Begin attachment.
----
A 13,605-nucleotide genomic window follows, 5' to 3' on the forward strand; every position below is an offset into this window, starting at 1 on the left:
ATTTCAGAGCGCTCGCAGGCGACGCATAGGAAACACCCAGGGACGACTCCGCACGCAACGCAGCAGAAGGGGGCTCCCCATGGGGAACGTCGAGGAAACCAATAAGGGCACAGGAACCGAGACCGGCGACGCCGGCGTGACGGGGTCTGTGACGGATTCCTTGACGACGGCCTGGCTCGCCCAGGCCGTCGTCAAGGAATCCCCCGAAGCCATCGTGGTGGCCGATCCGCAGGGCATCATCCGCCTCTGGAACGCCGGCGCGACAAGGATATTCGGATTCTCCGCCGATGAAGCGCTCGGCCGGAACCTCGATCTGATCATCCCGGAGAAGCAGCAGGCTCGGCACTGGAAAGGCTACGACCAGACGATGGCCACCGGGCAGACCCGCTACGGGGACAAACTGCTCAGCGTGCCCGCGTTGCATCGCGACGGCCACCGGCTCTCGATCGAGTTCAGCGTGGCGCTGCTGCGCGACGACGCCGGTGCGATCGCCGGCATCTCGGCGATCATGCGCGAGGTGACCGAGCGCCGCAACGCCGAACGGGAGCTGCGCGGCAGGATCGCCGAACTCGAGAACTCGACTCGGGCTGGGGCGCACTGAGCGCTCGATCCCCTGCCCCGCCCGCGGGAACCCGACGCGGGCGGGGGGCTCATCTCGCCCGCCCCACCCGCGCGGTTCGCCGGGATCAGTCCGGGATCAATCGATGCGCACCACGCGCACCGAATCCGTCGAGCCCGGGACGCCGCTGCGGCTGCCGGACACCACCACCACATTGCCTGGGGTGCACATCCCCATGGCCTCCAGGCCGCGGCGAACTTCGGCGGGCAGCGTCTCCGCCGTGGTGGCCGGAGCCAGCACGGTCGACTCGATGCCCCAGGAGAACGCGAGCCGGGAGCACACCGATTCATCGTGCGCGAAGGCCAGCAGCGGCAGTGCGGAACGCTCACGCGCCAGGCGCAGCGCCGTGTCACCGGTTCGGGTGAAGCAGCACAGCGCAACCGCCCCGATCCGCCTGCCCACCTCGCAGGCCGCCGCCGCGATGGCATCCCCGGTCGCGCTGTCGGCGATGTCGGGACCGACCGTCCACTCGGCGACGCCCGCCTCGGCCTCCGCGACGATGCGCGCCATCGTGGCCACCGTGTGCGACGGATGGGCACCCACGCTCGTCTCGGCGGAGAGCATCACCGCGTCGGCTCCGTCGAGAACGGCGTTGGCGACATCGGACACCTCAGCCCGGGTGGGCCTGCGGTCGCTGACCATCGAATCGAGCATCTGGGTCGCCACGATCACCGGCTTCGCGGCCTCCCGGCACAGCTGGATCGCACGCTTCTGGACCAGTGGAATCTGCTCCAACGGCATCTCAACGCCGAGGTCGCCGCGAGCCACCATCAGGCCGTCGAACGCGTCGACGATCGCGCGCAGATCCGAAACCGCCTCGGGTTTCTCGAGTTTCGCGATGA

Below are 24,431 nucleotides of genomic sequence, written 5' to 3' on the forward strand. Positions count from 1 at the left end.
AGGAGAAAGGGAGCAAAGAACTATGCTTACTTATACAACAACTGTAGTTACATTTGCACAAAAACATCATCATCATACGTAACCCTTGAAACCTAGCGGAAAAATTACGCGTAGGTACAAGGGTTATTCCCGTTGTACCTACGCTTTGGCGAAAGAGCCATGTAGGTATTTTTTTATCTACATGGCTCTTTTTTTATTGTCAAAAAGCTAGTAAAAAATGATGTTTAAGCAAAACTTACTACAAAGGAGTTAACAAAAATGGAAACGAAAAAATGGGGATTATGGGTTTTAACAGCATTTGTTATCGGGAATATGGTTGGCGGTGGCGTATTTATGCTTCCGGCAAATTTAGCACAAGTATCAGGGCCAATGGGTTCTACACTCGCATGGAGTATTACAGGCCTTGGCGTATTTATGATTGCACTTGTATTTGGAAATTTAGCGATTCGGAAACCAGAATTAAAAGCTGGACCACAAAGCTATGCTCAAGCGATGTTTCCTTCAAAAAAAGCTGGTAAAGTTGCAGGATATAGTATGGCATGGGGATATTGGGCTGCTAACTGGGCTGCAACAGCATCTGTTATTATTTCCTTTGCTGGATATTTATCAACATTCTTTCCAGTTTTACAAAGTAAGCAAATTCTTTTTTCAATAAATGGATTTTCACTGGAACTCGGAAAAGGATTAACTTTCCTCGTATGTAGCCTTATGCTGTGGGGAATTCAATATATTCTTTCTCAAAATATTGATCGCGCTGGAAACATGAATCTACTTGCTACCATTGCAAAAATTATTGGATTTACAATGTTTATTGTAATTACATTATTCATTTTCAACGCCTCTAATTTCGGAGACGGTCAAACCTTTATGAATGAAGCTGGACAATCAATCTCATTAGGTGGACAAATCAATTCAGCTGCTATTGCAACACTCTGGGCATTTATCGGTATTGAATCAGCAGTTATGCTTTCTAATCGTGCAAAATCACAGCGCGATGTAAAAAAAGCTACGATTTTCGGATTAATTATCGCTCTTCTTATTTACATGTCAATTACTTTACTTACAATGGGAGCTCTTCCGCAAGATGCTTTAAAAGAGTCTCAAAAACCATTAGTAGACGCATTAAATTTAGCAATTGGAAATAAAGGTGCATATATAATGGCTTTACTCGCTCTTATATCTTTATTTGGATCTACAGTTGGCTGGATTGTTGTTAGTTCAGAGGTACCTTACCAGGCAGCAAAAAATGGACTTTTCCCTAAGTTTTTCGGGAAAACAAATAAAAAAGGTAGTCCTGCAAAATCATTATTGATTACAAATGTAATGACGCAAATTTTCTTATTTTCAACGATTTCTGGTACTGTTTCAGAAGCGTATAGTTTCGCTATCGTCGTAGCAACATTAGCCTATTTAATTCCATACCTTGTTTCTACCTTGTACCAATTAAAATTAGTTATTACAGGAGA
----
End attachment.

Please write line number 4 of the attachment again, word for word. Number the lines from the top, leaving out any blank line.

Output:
AGGAGAAAGGGAGCAAAGAACTATGCTTACTTATACAACAACTGTAGTTACATTTGCACAAAAACATCATCATCATACGTAACCCTTGAAACCTAGCGGAAAAATTACGCGTAGGTACAAGGGTTATTCCCGTTGTACCTACGCTTTGGCGAAAGAGCCATGTAGGTATTTTTTTATCTACATGGCTCTTTTTTTATTGTCAAAAAGCTAGTAAAAAATGATGTTTAAGCAAAACTTACTACAAAGGAGTTAACAAAAATGGAAACGAAAAAATGGGGATTATGGGTTTTAACAGCATTTGTTATCGGGAATATGGTTGGCGGTGGCGTATTTATGCTTCCGGCAAATTTAGCACAAGTATCAGGGCCAATGGGTTCTACACTCGCATGGAGTATTACAGGCCTTGGCGTATTTATGATTGCACTTGTATTTGGAAATTTAGCGATTCGGAAACCAGAATTAAAAGCTGGACCACAAAGCTATGCTCAAGCGATGTTTCCTTCAAAAAAAGCTGGTAAAGTTGCAGGATATAGTATGGCATGGGGATATTGGGCTGCTAACTGGGCTGCAACAGCATCTGTTATTATTTCCTTTGCTGGATATTTATCAACATTCTTTCCAGTTTTACAAAGTAAGCAAATTCTTTTTTCAATAAATGGATTTTCACTGGAACTCGGAAAAGGATTAACTTTCCTCGTATGTAGCCTTATGCTGTGGGGAATTCAATATATTCTTTCTCAAAATATTGATCGCGCTGGAAACATGAATCTACTTGCTACCATTGCAAAAATTATTGGATTTACAATGTTTATTGTAATTACATTATTCATTTTCAACGCCTCTAATTTCGGAGACGGTCAAACCTTTATGAATGAAGCTGGACAATCAATCTCATTAGGTGGACAAATCAATTCAGCTGCTATTGCAACACTCTGGGCATTTATCGGTATTGAATCAGCAGTTATGCTTTCTAATCGTGCAAAATCACAGCGCGATGTAAAAAAAGCTACGATTTTCGGATTAATTATCGCTCTTCTTATTTACATGTCAATTACTTTACTTACAATGGGAGCTCTTCCGCAAGATGCTTTAAAAGAGTCTCAAAAACCATTAGTAGACGCATTAAATTTAGCAATTGGAAATAAAGGTGCATATATAATGGCTTTACTCGCTCTTATATCTTTATTTGGATCTACAGTTGGCTGGATTGTTGTTAGTTCAGAGGTACCTTACCAGGCAGCAAAAAATGGACTTTTCCCTAAGTTTTTCGGGAAAACAAATAAAAAAGGTAGTCCTGCAAAATCATTATTGATTACAAATGTAATGACGCAAATTTTCTTATTTTCAACGATTTCTGGTACTGTTTCAGAAGCGTATAGTTTCGCTATCGTCGTAGCAACATTAGCCTATTTAATTCCATACCTTGTTTCTACCTTGTACCAATTAAAATTAGTTATTACAGGAGA